It is hard to think of a simpler example than this one of how a user interface could be improved. But the real lesson is perhaps not that it would be better to make the 3 big and the 5 tiny or non-existent on that sign – though undoubtedly it would be – but that there is something about the process which led to the wrong answer having been reached in the first place.
My guess about this one (and it is only a guess) is that users were involved in the decisions about the signs, but that they were the wrong users. By unhappy coincidence, the people responsible for putting signs on staircases are precisely the people for whom the non-standard use of the sign matters most, because they are also the people who fix the light bulbs. They have, it appears, treated themselves as typical customers.
I have seen the same mistake made at much greater expense and with much more serious consequences in much bigger and more complicated systems than this. When specialised users are in a position to specify a service to meet their needs, that is what they will do, even if they are a small minority of the overall user base.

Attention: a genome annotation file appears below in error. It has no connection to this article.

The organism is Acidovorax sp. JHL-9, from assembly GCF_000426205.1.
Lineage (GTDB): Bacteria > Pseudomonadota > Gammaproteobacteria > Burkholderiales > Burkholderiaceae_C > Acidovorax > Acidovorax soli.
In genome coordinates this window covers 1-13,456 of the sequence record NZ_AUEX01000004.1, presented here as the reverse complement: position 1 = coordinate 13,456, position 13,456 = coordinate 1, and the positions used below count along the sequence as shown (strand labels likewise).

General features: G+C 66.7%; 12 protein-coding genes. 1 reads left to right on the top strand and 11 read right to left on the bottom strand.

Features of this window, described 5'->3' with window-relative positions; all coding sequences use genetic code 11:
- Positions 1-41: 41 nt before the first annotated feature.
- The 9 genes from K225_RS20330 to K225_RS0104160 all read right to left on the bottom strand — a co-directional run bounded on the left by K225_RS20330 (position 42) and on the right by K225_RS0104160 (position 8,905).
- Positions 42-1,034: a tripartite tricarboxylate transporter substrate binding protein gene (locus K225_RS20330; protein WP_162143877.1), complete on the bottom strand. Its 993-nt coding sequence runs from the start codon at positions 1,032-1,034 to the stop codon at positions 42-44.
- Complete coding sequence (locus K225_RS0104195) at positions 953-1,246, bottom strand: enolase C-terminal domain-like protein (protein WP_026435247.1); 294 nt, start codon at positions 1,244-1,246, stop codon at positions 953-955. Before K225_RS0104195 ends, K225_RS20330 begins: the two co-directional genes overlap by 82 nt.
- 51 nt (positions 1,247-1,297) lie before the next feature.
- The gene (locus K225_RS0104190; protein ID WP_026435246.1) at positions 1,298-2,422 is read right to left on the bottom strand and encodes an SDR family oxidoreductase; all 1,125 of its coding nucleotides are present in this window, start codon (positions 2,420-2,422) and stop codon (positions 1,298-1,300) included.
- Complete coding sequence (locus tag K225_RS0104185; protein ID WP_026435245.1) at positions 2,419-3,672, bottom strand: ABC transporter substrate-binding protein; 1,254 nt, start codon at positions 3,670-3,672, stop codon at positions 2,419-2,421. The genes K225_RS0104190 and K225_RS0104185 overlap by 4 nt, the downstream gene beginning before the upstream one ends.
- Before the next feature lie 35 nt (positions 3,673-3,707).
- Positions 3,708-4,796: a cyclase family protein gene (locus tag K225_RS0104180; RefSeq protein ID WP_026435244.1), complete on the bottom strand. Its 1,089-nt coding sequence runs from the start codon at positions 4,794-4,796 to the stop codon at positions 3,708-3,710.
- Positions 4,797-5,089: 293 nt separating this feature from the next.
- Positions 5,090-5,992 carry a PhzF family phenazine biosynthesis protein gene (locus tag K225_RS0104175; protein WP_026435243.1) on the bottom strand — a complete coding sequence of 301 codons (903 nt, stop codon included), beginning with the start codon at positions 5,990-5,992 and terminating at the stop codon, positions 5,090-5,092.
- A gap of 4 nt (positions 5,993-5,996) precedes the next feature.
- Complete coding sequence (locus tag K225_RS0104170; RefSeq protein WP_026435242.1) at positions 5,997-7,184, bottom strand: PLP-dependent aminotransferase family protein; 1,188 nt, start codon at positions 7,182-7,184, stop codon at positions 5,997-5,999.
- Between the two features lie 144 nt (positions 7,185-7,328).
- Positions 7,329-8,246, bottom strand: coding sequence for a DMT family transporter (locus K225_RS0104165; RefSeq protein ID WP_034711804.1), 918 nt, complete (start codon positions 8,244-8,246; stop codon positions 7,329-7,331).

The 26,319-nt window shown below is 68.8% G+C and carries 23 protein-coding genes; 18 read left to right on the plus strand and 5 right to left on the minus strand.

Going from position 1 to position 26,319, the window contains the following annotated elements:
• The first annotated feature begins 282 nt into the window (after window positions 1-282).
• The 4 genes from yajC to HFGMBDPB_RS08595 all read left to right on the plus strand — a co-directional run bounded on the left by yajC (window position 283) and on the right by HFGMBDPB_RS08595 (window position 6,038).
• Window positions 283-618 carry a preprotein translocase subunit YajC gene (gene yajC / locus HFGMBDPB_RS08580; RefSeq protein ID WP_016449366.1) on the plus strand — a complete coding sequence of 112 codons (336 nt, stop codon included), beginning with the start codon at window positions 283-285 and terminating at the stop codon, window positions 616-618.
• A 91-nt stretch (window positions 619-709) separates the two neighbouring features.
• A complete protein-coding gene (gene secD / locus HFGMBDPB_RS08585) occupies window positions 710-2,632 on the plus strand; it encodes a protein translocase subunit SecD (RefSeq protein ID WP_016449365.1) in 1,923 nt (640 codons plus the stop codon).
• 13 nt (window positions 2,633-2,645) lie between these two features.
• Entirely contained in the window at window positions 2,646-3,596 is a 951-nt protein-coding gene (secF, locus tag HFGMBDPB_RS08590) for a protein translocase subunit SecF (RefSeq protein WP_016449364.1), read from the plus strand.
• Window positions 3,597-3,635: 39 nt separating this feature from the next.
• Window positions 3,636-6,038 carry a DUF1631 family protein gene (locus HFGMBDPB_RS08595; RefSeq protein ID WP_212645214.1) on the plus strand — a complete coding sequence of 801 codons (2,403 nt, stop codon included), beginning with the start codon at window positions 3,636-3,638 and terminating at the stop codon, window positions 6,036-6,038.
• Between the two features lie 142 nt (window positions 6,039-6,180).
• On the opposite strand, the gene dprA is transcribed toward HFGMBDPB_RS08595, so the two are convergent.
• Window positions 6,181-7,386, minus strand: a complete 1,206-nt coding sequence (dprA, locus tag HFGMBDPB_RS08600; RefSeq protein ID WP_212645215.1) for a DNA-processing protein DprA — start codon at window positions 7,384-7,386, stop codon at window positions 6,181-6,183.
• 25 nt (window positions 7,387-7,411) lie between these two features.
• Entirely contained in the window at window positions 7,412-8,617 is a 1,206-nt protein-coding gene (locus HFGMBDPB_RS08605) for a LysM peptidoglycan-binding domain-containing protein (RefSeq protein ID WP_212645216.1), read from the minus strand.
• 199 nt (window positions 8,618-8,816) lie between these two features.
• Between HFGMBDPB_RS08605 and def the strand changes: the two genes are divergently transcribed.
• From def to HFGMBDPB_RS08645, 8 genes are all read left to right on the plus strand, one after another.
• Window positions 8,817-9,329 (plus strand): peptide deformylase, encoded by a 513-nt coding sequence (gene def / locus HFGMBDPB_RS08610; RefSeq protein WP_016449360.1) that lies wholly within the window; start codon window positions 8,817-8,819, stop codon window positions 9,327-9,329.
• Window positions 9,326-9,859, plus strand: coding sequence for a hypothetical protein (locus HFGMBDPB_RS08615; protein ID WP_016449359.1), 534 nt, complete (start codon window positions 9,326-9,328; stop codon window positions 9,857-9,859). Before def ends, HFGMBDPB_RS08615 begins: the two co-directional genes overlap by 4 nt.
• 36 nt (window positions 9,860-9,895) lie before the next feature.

We may be users of the services we design. But we are not the users we should be designing for.
11 March 2011
Things which caught my eye elsewhere on the web
- That’s not my name « We Love Local Government So what are we to do? Firstly, stop getting so het up about how we describe the people who we serve. Secondly, realise that universal names don’t work. Universally decreeing that we must describe everyone as customers is not going to help any more than seeing everyone as merely a council tax payer. And if anyone fancies adding a few names to the list do let us know!